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April Fulton is the blog host of The Salt, NPR's Food Blog. As an editor on NPR's Science Desk, she edits and prepares radio and web reports on food topics ranging from raw milk policy to growing African crops.
Fulton, who joined NPR in 2009 as a health editor, worked with NPR's Health Policy Correspondent Julie Rovner and All Things Considered Senior Host Robert Siegel in preparation for their White House meeting with President Barack Obama just before the health care legislation passed in March 2010. In 2009, she helped launch the Shots health blog, just as the H1N1 flu virus pandemic was making headlines. Also that year, Fulton was part of the team developing content for the newly redesigned NPR.org website, which won a George Foster Peabody Award in 2009.
Before coming to NPR, Fulton spent five years as a freelance food writer. Her work has appeared in The Washington Post, Capitol File Magazine, US Airways Magazine and on NPR.org.
As a legislative assistant for U.S. Senator Richard Durbin from 2004-2005, Fulton took a brief break from journalism to develop food safety legislation.
Covering health care, labor and transportation policy for National Journal, Fulton worked first as a reporter than as an editor from 2000-2004. During that time, she broke a story on a costly trip made by some Congressional staffers, who oversaw pharmaceutical companies, and paid for by a drug company.
Prior to National Journal, Fulton worked her way up from reporter to editor in chief for a Washington, D.C.-based newsletter covering the U.S. Food and Drug Administration.
In 2010, Fulton was selected as a Knight Foundation Fellow and attended MIT's Medical Evidence Boot Camp. She earned a bachelor's degree in journalism with a minor in political science from the University of Rhode Island.
Morning Edition music commentator Miles Hoffman is the author of The NPR Classical Music Companion, now in its tenth printing from the Houghton Mifflin Company. Before joining Morning Edition in 2002, Hoffman entertained and enlightened the nationwide audience of NPR's Performance Today every week for 13 years with his musical commentary, "Coming to Terms," a listener-friendly tour through the many foreign words and technical terms peculiar to the world of classical music.
A nationally renowned violist, Hoffman is violist and artistic director of the American Chamber Players, with whom he regularly tours the United States and Canada. With the American Chamber Players he has recorded works of Mozart, Bruch, Bloch, Stravinsky, and Rochberg for a series of compact discs produced by the Library of Congress and distributed internationally on the Koch International Classics Label. He has also appeared as a soloist with many orchestras around the country, performing a broad repertoire that ranges from baroque to contemporary compositions, and he has been a featured lecturer for orchestras, universities, chamber music series, festivals, and various other organizations.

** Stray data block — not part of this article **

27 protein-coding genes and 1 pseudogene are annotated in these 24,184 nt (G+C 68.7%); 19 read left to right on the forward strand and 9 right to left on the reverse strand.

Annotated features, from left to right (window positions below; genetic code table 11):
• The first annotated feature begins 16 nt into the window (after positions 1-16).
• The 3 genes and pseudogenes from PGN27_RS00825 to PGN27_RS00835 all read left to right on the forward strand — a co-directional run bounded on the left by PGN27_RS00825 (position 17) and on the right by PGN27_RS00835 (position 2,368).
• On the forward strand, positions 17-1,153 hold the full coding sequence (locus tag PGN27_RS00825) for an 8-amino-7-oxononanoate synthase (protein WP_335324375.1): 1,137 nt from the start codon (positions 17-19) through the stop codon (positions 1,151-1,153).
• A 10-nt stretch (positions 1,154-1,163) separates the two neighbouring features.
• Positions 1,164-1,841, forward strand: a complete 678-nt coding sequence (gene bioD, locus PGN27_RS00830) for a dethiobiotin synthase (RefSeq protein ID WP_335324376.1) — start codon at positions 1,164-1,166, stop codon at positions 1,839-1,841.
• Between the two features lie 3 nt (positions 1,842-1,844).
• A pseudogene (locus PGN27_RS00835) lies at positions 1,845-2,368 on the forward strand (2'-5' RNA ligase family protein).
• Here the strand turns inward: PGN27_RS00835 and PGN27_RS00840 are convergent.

Hoffman is a graduate of Yale University and the Juilliard School. In 2003 he was awarded an honorary Doctor of Humane Letters degree from Centenary College of Louisiana in recognition of his achievements as a performer and educator.
After winning awards in the National Arts Club and Washington International Competitions, he made his New York solo recital debut in 1979 at the 92nd Street Y, and has since played recitals in many cities in the U.S. and abroad. He gave the first American performance of Krzysztof Penderecki's "Cadenza" for solo viola and the first Washington area performance of the Penderecki Viola Concerto, and he has had works written for him by composers Bruce Saylor, Max Raimi, Roger Ames, and Seymour Barab, among others. In 1982 he founded the Library of Congress Summer Chamber Festival, which he directed for nine years, and which led to the formation of the American Chamber Players.
Hoffman presents children's programs, classes, and master classes in schools and universities around the U.S. when traveling as a soloist and on his tours with the American Chamber Players.